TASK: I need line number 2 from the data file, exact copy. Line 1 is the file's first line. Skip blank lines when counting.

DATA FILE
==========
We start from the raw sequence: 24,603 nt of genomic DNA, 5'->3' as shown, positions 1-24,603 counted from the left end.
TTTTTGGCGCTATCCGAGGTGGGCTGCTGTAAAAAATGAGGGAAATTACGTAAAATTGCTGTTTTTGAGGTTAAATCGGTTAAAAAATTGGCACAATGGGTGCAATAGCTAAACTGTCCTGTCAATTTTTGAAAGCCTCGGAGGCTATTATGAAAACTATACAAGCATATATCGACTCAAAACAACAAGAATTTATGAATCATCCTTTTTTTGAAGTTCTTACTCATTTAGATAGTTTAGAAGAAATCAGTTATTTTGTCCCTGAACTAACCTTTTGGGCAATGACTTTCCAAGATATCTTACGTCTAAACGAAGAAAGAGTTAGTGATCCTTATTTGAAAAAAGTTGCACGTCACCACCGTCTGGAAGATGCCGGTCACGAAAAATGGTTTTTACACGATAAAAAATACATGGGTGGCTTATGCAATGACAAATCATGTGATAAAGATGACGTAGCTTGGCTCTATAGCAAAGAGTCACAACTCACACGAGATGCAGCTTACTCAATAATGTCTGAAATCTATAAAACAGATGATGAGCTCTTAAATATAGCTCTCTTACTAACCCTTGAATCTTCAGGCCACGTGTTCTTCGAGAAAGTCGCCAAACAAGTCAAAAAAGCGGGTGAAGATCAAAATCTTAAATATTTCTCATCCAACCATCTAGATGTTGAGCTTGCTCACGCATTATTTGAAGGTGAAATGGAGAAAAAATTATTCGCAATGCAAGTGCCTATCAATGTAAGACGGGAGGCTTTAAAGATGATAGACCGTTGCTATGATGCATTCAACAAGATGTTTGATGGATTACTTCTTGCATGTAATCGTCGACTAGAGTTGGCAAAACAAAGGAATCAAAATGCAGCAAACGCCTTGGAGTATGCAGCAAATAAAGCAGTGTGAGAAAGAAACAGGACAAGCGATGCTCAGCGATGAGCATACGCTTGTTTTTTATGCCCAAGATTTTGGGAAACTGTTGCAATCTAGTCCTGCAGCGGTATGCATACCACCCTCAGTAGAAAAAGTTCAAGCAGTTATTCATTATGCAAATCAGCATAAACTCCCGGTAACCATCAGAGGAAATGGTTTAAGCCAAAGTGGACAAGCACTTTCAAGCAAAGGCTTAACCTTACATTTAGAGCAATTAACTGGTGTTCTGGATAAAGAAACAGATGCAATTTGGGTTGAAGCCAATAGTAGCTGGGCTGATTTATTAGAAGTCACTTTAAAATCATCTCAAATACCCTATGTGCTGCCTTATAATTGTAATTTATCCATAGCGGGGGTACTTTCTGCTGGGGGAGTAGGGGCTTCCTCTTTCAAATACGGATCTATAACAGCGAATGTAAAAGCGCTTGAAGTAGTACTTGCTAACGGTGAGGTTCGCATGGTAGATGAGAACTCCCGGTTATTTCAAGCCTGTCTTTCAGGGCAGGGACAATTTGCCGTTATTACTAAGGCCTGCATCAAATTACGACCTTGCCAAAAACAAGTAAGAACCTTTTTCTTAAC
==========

TTTTTGGCGCTATCCGAGGTGGGCTGCTGTAAAAAATGAGGGAAATTACGTAAAATTGCTGTTTTTGAGGTTAAATCGGTTAAAAAATTGGCACAATGGGTGCAATAGCTAAACTGTCCTGTCAATTTTTGAAAGCCTCGGAGGCTATTATGAAAACTATACAAGCATATATCGACTCAAAACAACAAGAATTTATGAATCATCCTTTTTTTGAAGTTCTTACTCATTTAGATAGTTTAGAAGAAATCAGTTATTTTGTCCCTGAACTAACCTTTTGGGCAATGACTTTCCAAGATATCTTACGTCTAAACGAAGAAAGAGTTAGTGATCCTTATTTGAAAAAAGTTGCACGTCACCACCGTCTGGAAGATGCCGGTCACGAAAAATGGTTTTTACACGATAAAAAATACATGGGTGGCTTATGCAATGACAAATCATGTGATAAAGATGACGTAGCTTGGCTCTATAGCAAAGAGTCACAACTCACACGAGATGCAGCTTACTCAATAATGTCTGAAATCTATAAAACAGATGATGAGCTCTTAAATATAGCTCTCTTACTAACCCTTGAATCTTCAGGCCACGTGTTCTTCGAGAAAGTCGCCAAACAAGTCAAAAAAGCGGGTGAAGATCAAAATCTTAAATATTTCTCATCCAACCATCTAGATGTTGAGCTTGCTCACGCATTATTTGAAGGTGAAATGGAGAAAAAATTATTCGCAATGCAAGTGCCTATCAATGTAAGACGGGAGGCTTTAAAGATGATAGACCGTTGCTATGATGCATTCAACAAGATGTTTGATGGATTACTTCTTGCATGTAATCGTCGACTAGAGTTGGCAAAACAAAGGAATCAAAATGCAGCAAACGCCTTGGAGTATGCAGCAAATAAAGCAGTGTGAGAAAGAAACAGGACAAGCGATGCTCAGCGATGAGCATACGCTTGTTTTTTATGCCCAAGATTTTGGGAAACTGTTGCAATCTAGTCCTGCAGCGGTATGCATACCACCCTCAGTAGAAAAAGTTCAAGCAGTTATTCATTATGCAAATCAGCATAAACTCCCGGTAACCATCAGAGGAAATGGTTTAAGCCAAAGTGGACAAGCACTTTCAAGCAAAGGCTTAACCTTACATTTAGAGCAATTAACTGGTGTTCTGGATAAAGAAACAGATGCAATTTGGGTTGAAGCCAATAGTAGCTGGGCTGATTTATTAGAAGTCACTTTAAAATCATCTCAAATACCCTATGTGCTGCCTTATAATTGTAATTTATCCATAGCGGGGGTACTTTCTGCTGGGGGAGTAGGGGCTTCCTCTTTCAAATACGGATCTATAACAGCGAATGTAAAAGCGCTTGAAGTAGTACTTGCTAACGGTGAGGTTCGCATGGTAGATGAGAACTCCCGGTTATTTCAAGCCTGTCTTTCAGGGCAGGGACAATTTGCCGTTATTACTAAGGCCTGCATCAAATTACGACCTTGCCAAAAACAAGTAAGAACCTTTTTCTTAAC